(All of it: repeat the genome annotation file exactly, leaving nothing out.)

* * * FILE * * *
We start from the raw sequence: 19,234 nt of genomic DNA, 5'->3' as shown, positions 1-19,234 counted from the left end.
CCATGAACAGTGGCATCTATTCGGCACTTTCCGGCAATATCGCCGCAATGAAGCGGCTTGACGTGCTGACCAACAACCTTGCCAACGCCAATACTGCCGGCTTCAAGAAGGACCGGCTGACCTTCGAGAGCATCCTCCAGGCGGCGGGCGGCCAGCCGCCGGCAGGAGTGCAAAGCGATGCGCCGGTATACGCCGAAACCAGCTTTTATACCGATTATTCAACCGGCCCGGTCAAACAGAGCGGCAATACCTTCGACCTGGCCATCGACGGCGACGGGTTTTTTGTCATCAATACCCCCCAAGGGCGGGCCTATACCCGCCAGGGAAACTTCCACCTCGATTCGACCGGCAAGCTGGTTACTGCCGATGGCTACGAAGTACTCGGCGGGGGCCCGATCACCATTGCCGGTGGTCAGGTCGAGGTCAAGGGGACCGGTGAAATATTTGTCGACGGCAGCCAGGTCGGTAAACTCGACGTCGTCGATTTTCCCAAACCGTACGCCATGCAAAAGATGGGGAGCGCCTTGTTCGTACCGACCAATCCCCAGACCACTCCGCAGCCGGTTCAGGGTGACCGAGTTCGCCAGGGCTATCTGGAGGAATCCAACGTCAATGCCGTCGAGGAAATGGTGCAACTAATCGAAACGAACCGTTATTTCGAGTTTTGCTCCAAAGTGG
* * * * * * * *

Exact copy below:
We start from the raw sequence: 19,234 nt of genomic DNA, 5'->3' as shown, positions 1-19,234 counted from the left end.
CCATGAACAGTGGCATCTATTCGGCACTTTCCGGCAATATCGCCGCAATGAAGCGGCTTGACGTGCTGACCAACAACCTTGCCAACGCCAATACTGCCGGCTTCAAGAAGGACCGGCTGACCTTCGAGAGCATCCTCCAGGCGGCGGGCGGCCAGCCGCCGGCAGGAGTGCAAAGCGATGCGCCGGTATACGCCGAAACCAGCTTTTATACCGATTATTCAACCGGCCCGGTCAAACAGAGCGGCAATACCTTCGACCTGGCCATCGACGGCGACGGGTTTTTTGTCATCAATACCCCCCAAGGGCGGGCCTATACCCGCCAGGGAAACTTCCACCTCGATTCGACCGGCAAGCTGGTTACTGCCGATGGCTACGAAGTACTCGGCGGGGGCCCGATCACCATTGCCGGTGGTCAGGTCGAGGTCAAGGGGACCGGTGAAATATTTGTCGACGGCAGCCAGGTCGGTAAACTCGACGTCGTCGATTTTCCCAAACCGTACGCCATGCAAAAGATGGGGAGCGCCTTGTTCGTACCGACCAATCCCCAGACCACTCCGCAGCCGGTTCAGGGTGACCGAGTTCGCCAGGGCTATCTGGAGGAATCCAACGTCAATGCCGTCGAGGAAATGGTGCAACTAATCGAAACGAACCGTTATTTCGAGTTTTGCTCCAAAGTGG